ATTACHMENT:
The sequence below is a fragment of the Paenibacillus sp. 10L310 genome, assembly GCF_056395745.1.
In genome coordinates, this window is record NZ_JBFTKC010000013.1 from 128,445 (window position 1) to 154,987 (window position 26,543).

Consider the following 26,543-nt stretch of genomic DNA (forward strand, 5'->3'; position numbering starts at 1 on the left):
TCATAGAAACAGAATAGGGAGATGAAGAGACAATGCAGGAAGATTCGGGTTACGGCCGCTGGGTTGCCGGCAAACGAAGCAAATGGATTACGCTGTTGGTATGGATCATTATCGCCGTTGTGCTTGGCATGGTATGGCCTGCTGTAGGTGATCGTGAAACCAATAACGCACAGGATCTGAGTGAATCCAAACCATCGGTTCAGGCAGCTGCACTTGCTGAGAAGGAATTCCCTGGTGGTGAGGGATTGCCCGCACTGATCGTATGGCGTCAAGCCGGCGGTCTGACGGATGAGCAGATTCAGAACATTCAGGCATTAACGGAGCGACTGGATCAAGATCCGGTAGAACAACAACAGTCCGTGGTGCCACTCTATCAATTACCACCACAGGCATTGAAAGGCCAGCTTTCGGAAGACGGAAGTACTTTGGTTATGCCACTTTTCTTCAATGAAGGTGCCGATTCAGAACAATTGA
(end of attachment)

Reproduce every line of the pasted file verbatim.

The sequence below is a fragment of the Paenibacillus sp. 10L310 genome, assembly GCF_056395745.1.
In genome coordinates, this window is record NZ_JBFTKC010000013.1 from 128,445 (window position 1) to 154,987 (window position 26,543).

Consider the following 26,543-nt stretch of genomic DNA (forward strand, 5'->3'; position numbering starts at 1 on the left):
TCATAGAAACAGAATAGGGAGATGAAGAGACAATGCAGGAAGATTCGGGTTACGGCCGCTGGGTTGCCGGCAAACGAAGCAAATGGATTACGCTGTTGGTATGGATCATTATCGCCGTTGTGCTTGGCATGGTATGGCCTGCTGTAGGTGATCGTGAAACCAATAACGCACAGGATCTGAGTGAATCCAAACCATCGGTTCAGGCAGCTGCACTTGCTGAGAAGGAATTCCCTGGTGGTGAGGGATTGCCCGCACTGATCGTATGGCGTCAAGCCGGCGGTCTGACGGATGAGCAGATTCAGAACATTCAGGCATTAACGGAGCGACTGGATCAAGATCCGGTAGAACAACAACAGTCCGTGGTGCCACTCTATCAATTACCACCACAGGCATTGAAAGGCCAGCTTTCGGAAGACGGAAGTACTTTGGTTATGCCACTTTTCTTCAATGAAGGTGCCGATTCAGAACAATTGA